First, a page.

It was the obvious question after news broke that a 50-year-old charged with forcing college students into prostitution met some of them while living with his daughter in campus housing.
How could a father — an ex-convict, no less — live undetected or unchecked in his daughter’s dorm?
Even the president of Sarah Lawrence College, where Lawrence Ray reportedly stayed, searched for an explanation in a letter to the college community.
“Perhaps because the apartment in question was a small townhouse with its own entrance, students in other housing would not necessarily have been aware of the presence (and have told us they were not) of this student’s father,” President Cristle Collins Judd wrote the day after Ray’s arrest last week.
What is certain is that Ray’s extended presence in his daughter’s on-campus apartment was “a clear violation” of college policy, Collins Judd wrote, echoing what campus authorities said would be the case most everywhere.
“Virtually everybody has got policies that prohibit the student from moving somebody into his or her dorm room, whether it’s a relative or not,” said Dan King, president of the American Association of University Administrators.
Students often must swipe an identification card or use a key to enter housing. Many universities require overnight guests to register, while most limit the days they can stay and prohibit them from going anywhere alone, according to data kept by the Association of College and University Housing Officers-International.
Barnard College and St. John’s University are among those requiring guests to leave a photo identification at the front desk. Purchase College sets a three-night limit for any one stay.
But King acknowledged enforcing the policies by trying to keep track of everyone staying in every room is a challenge.
“It still doesn’t mean somebody can’t let them in a door,” he said. “That’s a perennial problem everywhere. It’s unusual to have a family member, but it’s not unusual to have a boyfriend or girlfriend.”
Resident advisers are there to keep tabs on their communities, but often it’s a roommate or community member who raises a flag on someone staying for too long, said ACUHO-I Chief Executive Mary DeNiro.
Ray was arrested Feb. 11 on extortion and sex trafficking charges after allegedly bilking several college students out of nearly $1 million and forcing some into prostitution or unpaid labor.
Federal prosecutors said Ray, now 60, used “physical, sexual and psychological abuse” to extort money from five different students at the private liberal arts college outside New York City, convincing them they were indebted to him by subjecting them to hourslong interrogations that deprived them of food and sleep.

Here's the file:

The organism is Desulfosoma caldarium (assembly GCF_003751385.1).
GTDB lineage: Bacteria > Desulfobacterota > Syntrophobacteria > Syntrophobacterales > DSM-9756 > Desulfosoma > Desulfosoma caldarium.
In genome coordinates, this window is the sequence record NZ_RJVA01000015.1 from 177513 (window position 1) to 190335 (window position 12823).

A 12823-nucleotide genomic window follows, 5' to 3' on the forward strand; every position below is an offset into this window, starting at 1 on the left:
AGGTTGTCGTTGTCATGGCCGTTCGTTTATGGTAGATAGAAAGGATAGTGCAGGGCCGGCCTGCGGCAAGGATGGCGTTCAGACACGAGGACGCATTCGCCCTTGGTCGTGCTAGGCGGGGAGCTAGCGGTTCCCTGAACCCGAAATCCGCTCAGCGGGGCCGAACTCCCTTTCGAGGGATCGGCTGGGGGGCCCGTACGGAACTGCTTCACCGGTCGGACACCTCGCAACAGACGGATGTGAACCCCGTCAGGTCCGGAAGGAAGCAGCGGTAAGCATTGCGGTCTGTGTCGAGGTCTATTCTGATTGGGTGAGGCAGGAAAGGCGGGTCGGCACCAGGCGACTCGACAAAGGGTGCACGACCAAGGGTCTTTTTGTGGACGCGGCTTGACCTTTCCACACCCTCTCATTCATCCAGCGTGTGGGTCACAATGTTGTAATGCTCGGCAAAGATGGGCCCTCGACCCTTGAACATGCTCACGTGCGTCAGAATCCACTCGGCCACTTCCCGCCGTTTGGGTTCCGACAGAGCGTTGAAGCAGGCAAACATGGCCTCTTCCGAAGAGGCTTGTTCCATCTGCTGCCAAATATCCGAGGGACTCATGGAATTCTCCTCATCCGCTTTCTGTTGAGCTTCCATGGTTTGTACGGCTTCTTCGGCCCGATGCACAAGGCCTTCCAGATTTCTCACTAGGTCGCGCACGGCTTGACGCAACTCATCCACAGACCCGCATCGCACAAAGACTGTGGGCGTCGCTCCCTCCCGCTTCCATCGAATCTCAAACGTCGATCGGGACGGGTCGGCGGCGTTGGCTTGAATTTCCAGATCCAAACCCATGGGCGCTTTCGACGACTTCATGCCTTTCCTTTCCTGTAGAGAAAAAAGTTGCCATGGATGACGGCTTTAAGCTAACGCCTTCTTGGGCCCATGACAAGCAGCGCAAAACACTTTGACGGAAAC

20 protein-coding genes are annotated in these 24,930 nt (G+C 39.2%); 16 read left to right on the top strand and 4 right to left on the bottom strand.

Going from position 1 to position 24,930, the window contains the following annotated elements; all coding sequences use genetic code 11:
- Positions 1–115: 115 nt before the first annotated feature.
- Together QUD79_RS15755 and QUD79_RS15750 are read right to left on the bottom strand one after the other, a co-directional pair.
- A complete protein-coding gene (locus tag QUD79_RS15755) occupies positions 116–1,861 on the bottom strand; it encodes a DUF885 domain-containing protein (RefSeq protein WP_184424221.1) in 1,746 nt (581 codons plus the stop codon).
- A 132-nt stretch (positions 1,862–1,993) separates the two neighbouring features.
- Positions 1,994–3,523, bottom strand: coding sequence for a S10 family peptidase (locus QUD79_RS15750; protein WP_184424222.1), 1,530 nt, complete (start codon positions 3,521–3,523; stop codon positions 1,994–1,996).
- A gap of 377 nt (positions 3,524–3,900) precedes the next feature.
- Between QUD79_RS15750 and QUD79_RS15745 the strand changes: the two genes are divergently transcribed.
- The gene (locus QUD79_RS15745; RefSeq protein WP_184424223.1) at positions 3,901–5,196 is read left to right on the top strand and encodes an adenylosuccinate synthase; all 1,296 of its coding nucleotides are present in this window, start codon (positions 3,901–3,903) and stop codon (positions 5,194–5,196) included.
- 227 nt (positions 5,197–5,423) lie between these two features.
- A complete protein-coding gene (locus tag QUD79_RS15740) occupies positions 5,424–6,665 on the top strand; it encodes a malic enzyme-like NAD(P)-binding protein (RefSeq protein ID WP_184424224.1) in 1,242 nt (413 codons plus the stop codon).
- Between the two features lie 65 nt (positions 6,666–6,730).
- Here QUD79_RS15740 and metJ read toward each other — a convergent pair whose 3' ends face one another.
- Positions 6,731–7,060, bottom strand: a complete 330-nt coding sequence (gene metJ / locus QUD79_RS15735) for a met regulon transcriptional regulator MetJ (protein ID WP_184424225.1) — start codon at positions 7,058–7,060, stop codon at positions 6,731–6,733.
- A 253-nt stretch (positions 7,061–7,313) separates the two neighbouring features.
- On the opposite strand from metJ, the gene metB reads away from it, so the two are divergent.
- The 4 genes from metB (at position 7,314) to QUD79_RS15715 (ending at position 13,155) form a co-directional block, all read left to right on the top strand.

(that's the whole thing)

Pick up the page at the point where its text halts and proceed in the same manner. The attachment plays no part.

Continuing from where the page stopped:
Ray has pleaded not guilty. Assistant Federal Defender Marne Lenox told U.S. District Judge Lewis J. Liman that her client might make a bail application at a hearing this month.
Collins Judd said much has changed since 2010, when Ray is believed to have stayed with his daughter and her roommates, some of whom became his first victims, according to prosecutors. Ray presented himself as a father figure and began conducting “therapy” sessions with them, according to an indictment filed in U.S. District Court.
“The mantra encouraging our community to ‘say something’ when they ‘see something’ is a much more deeply rooted concept than it was a decade ago,” Collins Judd wrote in her letter.
Campus housing has evolved over time, with suites and townhouse-style apartments now widespread alongside traditional single-room dormitories.
DeNiro said enrollment is a requirement for student housing at virtually any campus, with many of them also requiring a minimum number of credit hours.
The only exception, she said, might be family-style housing sometimes available to graduate students and their spouses.
DeNiro and King said universities tend to address the question of whether a felon may live in campus housing individually. Ray, who pleaded guilty to securities fraud, moved in with his daughter after his release from prison, according to New York magazine, whose story last year prompted the federal investigation.
King said a college would likely look at the offense and age of the student at the time of conviction before deciding to let the student live on campus.
“But they’re going to be very careful about it, there’s no question about it,” he said.
When Ray’s indictment was announced, the college said in a statement it had investigated at the time the April 2019 article was published but did not substantiate the claims.
“As always,” the statement said, “the safety and well-being of our students and alumni is a priority at the college.”